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Strategic planning for lease renewals.

The vast majority of office leases signed every year, in every market, comprise renewals or extensions of existing leases. This fact reflects the multifaceted at-fractions to tenants of renewing their leases. Chief among these is the avoidance of the substantial costs and operational disruption associated with relocation. Another is the opportunity to "play the market". If local market conditions are softening, for example, a short-term renewal permits a tenant to remain in place, and postpone making its long-term commitment, until market rentals have dropped. Also avoided are the nuisances of changing stationery and communicating a new address to business contacts. When a lease is expiring on facilities that are expected to meet future operational requirements with little or no physical renovation, the incentive to renew is powerful.

Most tenants, however, do not approach the renewal negotiation from a strategic perspective. Negotiations are often ill-informed or poorly timed. Sometimes, the renewal is not negotiated at all. These are costly errors, which guarantee an above-market rental for the renewal period. Sophisticated tenants, in contrast, will approach a renewal with the same level of strategic planning that would guide them in a relocation or, for that matter, any other major financial commitment. An effective strategy is especially critical in market environments where the existing rent is below current market value, and a renewal will inevitably trigger a significant increase in rent.

The key components of an effective renewal strategy are Professional Representation; Optimum Timing; Market Research; and Competitive Bidding. It is not unusual for tenants to slash 20-30% off the landlord's asking rent, simply by following a strategy based on these four elements.

1. Employ a Third-Party Professional to Negotiate with the Landlord.

It is often said that, "A lawyer who represents himself has a fool for a client." This holds even more true for the office tenant, with expertise in some field other than real estate, who attempts to negotiate directly with a landlord, whose only business is real estate. The mere introduction of an experienced broker or consultant immediately puts the landlord on notice that market realities will not be ignored, and that the tenant will be professionally represented in all aspects of the upcoming negotiation.

* Begin Early Enough to Maintain Flexibility and Leverage.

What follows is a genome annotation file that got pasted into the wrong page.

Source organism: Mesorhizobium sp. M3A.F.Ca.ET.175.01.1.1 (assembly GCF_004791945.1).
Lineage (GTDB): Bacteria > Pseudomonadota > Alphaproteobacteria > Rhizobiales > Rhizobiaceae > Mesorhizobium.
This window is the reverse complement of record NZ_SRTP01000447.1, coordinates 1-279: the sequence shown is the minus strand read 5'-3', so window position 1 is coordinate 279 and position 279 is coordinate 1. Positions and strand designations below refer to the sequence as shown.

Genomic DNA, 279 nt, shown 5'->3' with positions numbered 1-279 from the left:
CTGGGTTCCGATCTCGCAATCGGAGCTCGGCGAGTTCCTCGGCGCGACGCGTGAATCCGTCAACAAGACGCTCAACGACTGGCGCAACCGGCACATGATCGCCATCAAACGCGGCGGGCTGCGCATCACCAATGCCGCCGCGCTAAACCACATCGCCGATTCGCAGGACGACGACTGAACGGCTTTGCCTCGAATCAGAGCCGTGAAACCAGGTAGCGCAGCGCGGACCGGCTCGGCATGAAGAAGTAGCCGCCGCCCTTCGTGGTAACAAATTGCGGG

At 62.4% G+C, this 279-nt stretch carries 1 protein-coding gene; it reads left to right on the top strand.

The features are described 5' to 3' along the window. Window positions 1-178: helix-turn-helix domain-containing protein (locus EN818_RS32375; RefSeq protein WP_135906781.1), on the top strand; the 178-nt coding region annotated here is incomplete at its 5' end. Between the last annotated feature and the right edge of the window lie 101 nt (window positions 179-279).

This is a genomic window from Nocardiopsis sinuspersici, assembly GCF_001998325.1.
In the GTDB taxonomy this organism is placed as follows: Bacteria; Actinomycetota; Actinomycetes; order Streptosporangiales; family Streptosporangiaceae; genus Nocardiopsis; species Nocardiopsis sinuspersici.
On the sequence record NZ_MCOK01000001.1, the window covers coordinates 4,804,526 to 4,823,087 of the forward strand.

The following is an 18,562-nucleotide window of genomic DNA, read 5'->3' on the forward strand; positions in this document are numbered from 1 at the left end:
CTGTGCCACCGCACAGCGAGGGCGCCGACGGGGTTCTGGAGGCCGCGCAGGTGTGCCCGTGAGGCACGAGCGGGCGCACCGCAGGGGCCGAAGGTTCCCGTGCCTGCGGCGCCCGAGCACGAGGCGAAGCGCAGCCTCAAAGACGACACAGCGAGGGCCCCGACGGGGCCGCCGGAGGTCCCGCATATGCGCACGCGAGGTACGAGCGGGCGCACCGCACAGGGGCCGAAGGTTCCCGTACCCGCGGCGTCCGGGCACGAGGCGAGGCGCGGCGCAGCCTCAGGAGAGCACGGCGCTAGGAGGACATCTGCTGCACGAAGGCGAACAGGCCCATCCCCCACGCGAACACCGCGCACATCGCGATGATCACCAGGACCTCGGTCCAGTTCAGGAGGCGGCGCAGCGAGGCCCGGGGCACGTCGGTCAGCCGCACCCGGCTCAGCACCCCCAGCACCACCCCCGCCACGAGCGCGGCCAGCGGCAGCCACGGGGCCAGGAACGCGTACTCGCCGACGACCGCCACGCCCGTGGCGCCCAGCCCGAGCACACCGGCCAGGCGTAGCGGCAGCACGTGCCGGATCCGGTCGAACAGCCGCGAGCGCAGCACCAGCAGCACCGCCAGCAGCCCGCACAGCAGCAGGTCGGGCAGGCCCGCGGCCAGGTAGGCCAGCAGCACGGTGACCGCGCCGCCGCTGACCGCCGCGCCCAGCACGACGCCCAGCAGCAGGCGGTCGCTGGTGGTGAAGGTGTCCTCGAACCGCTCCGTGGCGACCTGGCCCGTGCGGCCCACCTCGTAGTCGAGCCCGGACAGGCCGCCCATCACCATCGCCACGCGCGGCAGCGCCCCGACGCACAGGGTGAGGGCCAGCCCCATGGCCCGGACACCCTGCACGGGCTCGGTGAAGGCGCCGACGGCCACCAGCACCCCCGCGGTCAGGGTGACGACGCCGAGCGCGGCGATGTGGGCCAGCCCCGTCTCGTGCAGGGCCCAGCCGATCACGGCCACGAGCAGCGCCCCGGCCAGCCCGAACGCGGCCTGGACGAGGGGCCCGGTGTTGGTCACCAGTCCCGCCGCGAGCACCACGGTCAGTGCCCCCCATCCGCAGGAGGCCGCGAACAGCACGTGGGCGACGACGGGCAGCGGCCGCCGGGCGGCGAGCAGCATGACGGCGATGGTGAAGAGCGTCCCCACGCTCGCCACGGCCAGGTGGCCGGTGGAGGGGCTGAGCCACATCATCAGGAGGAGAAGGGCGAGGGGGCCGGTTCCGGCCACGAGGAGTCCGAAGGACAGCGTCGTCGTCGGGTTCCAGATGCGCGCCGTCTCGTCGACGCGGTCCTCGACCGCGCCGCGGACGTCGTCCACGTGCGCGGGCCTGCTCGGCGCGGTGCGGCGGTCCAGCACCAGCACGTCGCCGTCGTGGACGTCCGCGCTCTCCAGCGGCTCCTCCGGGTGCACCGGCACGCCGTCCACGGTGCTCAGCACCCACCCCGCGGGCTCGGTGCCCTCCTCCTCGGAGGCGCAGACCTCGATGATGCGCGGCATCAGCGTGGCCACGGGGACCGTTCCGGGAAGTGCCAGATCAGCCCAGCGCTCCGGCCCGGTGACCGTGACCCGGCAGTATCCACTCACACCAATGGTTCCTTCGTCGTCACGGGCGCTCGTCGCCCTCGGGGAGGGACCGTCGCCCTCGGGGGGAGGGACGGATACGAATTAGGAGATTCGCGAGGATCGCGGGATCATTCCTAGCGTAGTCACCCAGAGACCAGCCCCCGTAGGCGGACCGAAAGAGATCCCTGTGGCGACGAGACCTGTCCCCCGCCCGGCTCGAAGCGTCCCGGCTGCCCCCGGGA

Landlords know that it usually takes 12-18 months to negotiate and implement a relocation. When a tenant opens renewal negotiations with only a few months remaining on its lease, it signals the landlord that renewal may be its only live option. A "captive tenant" has virtually no negotiating leverage, since it has foregone the flexibility to shift gears and move elsewhere.

* Identify Market Conditions to Establish a Baseline.

What is the space really worth? The market value of any unit of office space is a function of transactions recently completed for comparable space in similarly located properties. Critical information about such transactions include rent, buildout allowance, rent abatement and lease term. Part of the broker/ consultant's role is to research the relevant market conditions, and to thus establish the financial parameters of the renewal negotiation.

The negotiation baseline should be determined by the value of the space to the landlord, not to the tenant. If the space was to be rented to an outside tenant, what rent could the landlord reasonably expect to realize, after deductions for expenses? For example, if the market dictates a landlord contribution of $20 per square foot toward tenant improvements, and a renewal would not require this expense, the rent for a ten-year renewal should be approximately $3 per SF lower than the market rent. Marketing costs and rent abatement are other expense deductions that should be considered. The landlord should also be reminded that market risk will be entirely eliminated by a renewal, and that there will be no interruption in occupancy.

* Identify Relocation Alternatives to Create a Competitive Environment.

A competitive environment is crucial to an effective negotiation. This is established by identifying, pricing, and sometimes even negotiating viable alternatives to renewal. The landlord cannot be expected to negotiate seriously unless it is made clear that the tenant can, and might, take its business elsewhere. Even when the tenant has absolutely no intention of relocating, it is wise to identify one or several "stalking horse properties" against which the landlord must compete.
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Publication:Real Estate Weekly
Date:May 16, 2001
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